Linux wins access to next-generation CDs
Your refresher on Mount Rainier
Exclusive After months of closed-door negotiations, open source developers are now sure of royalty-free access to one of the most significant new storage formats of the future: Mount Rainier.
Mount Rainier is a CD format devised with the goal of replacing CD-RWs and - eventually - floppy and superfloppy formats, such as Iomega's Zip disks.
Unlike today's rewriteable optical disks, Mount Rainier CDs will allow users to drag-and-drop data to the disk, dispensing with the need for slow formatting operations, and will provide similar error correction for removable media. So Mount Rainier CDs will simply behave like hard drives or floppies, and the format applies to rewriteable DVDs too, potentially making it a core medium for enterprise storage.
Mount Rainier is needed because CD-RWs "are still too complicated to use for most users," says Philips' Eggert Gudmundsson.
Mount Rainier began life two years as an initiative from Philips and included Sony, Microsoft and Compaq as core promoters. Native OS support is critical to its success, but the breakthrough for providing free software developers with royalty-free access has only just been made.
However, these four Core Promoters' originally insisted that knowledge and access to the format layer of the media was to part of the licensed specification, which was effectively closed says
Linux IDE guy Andre Hedrick, now heading his own Linux ATA Development Storage Consultant Group and a name familiar to Reg readers from the CPRM-on-ATA wars.
The most contentious aspect was that basic commands to create MRW media from CDRW, in native MRW hardware were closed. This would have created a lucrative business for Mount Rainier licensees in selling preformatted MR media, but excluded open source device driver writers from royalty-free access to Mount Rainier. The original specifications also blocked a back-door for these developers, by ensuring that a 'BLANK MEDIA' command on preformatted MRW media rendered the disk a conventional CD-RW.
Gudmundsson disputes Hedrick's version of the events. He says the intention was always to provide Royalty-Free access, but that a clarification was made between the command set, and the physical layer.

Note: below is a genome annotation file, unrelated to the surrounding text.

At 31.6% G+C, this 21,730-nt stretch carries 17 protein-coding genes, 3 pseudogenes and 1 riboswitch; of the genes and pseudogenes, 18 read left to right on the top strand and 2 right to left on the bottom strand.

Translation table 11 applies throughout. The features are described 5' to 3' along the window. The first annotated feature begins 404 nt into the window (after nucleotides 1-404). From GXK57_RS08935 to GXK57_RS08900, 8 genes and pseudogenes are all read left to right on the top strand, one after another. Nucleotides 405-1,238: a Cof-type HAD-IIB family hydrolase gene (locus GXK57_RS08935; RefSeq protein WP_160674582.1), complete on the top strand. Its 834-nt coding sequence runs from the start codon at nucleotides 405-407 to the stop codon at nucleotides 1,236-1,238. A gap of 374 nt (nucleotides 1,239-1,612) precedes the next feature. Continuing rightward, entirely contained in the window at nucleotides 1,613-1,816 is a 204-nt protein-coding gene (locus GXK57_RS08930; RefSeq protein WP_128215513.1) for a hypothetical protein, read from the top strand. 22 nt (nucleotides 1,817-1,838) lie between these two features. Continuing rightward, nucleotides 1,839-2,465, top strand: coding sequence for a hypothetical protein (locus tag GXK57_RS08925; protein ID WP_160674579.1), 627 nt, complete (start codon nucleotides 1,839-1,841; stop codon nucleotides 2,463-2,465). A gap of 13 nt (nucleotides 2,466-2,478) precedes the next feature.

"This is all pretty strange - there's been no change," he told us.
"The objective was to ensure there were no licensing fees for the most basic parts," Hedrick told us. "My concern was making sure that simple operations needed to use Mount Rainier devices and create Mount Rainier media were open-specced so they work in native format. It wasn't open to begin with."
Agreement was finally reached to open the specifications at a meeting last week.
"The physical layer document will be licensed to anyone who signs an adoptor's agreement, royalty-free" says Gudmundsson. "The command set was part of the MMC standard, and open document anyway"
At issue was the clarification of the boundaries of what should be published as an open spec and what should be published under license from the Mount Rainier Working Group.
"Microsoft stated, if I were to bypass any parts of licensed documents, then I'd have four 900lb gorillas on my back," said Hedrick. "That's OK. I carry an elephant gun."
"Linux is taking over the server market, and I argued that when people discover they can't use this format on Linux, the spec would not be adopted."
A commercial name for the format is not agreed yet, and for now the working groups punningly refer to "CD-MRW".
Mount Rainier compatible drives should not be more expensive than equivalent non-compatible CD-RWs, according to Gudmundsson. The first drives should appear in the stores by the end of the year, he reckons, although the advantages won't be seen until
operating systems support the drives natively. ®